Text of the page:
One wartime moment not at all vile occurred on June 5, 1944, when Dwight Eisenhower, entirely alone and for the moment disjunct from his publicity apparatus, changed the passive voice to active in the penciled statement he wrote out to have ready when the invasion was repulsed, his troops torn apart for nothing, his planes ripped and smashed to no end, his warships sunk, his reputation blasted: “Our landings in the Cherbourg-Havre area have failed to gain a satisfactory foothold and I have withdrawn the troops.” Originally he wrote, “the troops have been withdrawn,” as if by some distant, anonymous agency instead of by an identifiable man making all-but-impossible decisions. Having ventured this bold revision, and secure in his painful acceptance of full personal accountability, he was able to proceed unevasively with “My decision to attack at this time and place was based on the best information available.” Then, after the conventional “credit,” distributed equally to “the troops, the air, and the navy,” came Eisenhower’s noble acceptance of total personal responsibility: “If any blame or fault attaches to the attempt, it is mine alone.” As Mailer says, you use the word shit so that you can use the word noble,and you refuse to ignore the stupidity and barbarism and ignobility and poltroonery and filth of the real war so thatit is mine alone can flash out, a bright signal in a dark time.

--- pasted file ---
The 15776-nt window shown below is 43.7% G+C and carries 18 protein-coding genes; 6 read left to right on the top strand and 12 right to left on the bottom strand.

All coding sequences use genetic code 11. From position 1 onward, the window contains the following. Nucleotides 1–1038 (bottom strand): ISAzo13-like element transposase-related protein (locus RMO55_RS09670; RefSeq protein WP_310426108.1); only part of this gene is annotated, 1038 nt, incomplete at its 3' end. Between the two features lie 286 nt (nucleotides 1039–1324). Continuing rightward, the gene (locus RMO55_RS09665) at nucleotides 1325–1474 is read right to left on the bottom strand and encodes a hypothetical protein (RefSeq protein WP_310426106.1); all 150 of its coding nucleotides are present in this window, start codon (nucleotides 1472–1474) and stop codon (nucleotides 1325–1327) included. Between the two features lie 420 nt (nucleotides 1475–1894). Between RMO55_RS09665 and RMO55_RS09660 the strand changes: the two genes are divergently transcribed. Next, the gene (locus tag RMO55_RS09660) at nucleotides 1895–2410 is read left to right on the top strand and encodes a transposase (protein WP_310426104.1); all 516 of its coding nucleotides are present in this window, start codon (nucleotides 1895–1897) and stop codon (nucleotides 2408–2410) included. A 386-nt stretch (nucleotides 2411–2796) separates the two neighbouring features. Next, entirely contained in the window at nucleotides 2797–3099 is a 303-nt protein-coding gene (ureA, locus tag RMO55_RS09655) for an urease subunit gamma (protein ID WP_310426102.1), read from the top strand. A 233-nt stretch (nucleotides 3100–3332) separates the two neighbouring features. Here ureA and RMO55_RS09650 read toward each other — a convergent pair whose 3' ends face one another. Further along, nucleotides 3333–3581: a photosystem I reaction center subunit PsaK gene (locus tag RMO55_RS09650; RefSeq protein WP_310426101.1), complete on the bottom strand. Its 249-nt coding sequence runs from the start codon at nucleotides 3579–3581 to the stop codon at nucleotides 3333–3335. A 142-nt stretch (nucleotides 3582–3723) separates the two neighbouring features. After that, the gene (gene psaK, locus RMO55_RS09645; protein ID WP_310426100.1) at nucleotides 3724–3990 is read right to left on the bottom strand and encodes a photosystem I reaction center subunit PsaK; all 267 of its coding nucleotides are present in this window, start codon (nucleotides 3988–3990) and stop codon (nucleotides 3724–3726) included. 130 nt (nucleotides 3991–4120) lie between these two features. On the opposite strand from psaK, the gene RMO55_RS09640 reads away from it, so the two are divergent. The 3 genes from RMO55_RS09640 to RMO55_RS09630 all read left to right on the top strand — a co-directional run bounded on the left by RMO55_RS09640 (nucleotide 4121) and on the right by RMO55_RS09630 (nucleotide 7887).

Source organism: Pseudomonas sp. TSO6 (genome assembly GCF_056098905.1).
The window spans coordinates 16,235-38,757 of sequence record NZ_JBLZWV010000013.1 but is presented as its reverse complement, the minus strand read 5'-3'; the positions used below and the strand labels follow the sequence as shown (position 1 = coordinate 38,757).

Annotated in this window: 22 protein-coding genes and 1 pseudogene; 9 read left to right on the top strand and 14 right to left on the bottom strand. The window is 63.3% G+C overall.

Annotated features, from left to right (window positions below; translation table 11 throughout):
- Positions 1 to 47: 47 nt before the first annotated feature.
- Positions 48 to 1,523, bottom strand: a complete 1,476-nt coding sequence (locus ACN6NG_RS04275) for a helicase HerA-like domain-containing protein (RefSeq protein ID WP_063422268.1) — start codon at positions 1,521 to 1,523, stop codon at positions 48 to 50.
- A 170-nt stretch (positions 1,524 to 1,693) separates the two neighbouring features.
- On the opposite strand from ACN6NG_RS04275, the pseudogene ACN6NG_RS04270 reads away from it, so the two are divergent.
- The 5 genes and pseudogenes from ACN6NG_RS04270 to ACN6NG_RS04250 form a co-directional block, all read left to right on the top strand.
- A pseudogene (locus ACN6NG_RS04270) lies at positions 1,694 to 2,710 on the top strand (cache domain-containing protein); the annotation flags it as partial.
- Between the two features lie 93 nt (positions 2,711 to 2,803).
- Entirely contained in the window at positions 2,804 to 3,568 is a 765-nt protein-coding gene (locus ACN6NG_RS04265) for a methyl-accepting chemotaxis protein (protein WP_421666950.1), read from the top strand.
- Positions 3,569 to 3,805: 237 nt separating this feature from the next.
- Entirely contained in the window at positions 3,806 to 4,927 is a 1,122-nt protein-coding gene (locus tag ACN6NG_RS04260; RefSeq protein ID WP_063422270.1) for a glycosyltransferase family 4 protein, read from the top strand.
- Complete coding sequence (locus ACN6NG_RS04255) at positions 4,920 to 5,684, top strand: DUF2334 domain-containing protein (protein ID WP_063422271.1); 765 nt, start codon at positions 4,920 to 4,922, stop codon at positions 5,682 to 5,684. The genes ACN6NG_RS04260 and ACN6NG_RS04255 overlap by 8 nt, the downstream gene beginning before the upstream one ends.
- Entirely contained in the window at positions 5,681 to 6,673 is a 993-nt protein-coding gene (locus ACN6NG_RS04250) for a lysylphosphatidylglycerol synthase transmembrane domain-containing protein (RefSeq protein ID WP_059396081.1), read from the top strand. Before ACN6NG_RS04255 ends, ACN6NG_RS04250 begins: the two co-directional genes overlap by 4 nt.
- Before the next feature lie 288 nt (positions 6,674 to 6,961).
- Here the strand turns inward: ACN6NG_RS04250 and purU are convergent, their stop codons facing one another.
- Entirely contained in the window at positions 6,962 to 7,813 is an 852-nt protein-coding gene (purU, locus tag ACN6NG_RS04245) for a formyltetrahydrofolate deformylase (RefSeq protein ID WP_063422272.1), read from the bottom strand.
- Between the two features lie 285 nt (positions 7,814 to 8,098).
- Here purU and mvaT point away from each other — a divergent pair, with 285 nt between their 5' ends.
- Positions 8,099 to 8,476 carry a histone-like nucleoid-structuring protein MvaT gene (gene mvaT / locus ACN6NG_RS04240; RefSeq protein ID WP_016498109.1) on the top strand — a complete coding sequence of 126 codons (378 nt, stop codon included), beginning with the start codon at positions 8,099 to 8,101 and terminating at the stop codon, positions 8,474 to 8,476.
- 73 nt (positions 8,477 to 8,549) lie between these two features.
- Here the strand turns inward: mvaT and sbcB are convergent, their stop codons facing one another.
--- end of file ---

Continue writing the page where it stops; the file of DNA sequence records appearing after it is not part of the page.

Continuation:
Happy Birthday Dave!
Important to remember some things such as nature documentaries are better than ever!
shopping for shoes today. I see this on one of them:
Would love to attend this banquet.
I follow a bunch of astronomers on Twitter. One of them got a new ergonomic chair today and she’s so happy about it!
I find Mary Barnard’s photo on the Oregonencyclopedia:
Her literary career took her from a childhood in the Oregon backwoods, where she often traveled with her timber-wholesaler father, to Reed College in Portland, where she was introduced to the classics and to the modern poetic revolution by Lloyd Reynolds.
Very cool place: MOA – Museum of Anthropology, on the campus of University of British Columbia in Vancouver.
My feet were kinda messed up (from walking?). Mentioned this to my friend Hana. She knows how to bring forth bounty from the Earth, I knew she would have some wondrous cure. She thought about it and came back with this medicine they use for messed up cow udders.
Gotta say it seems like a miracle product.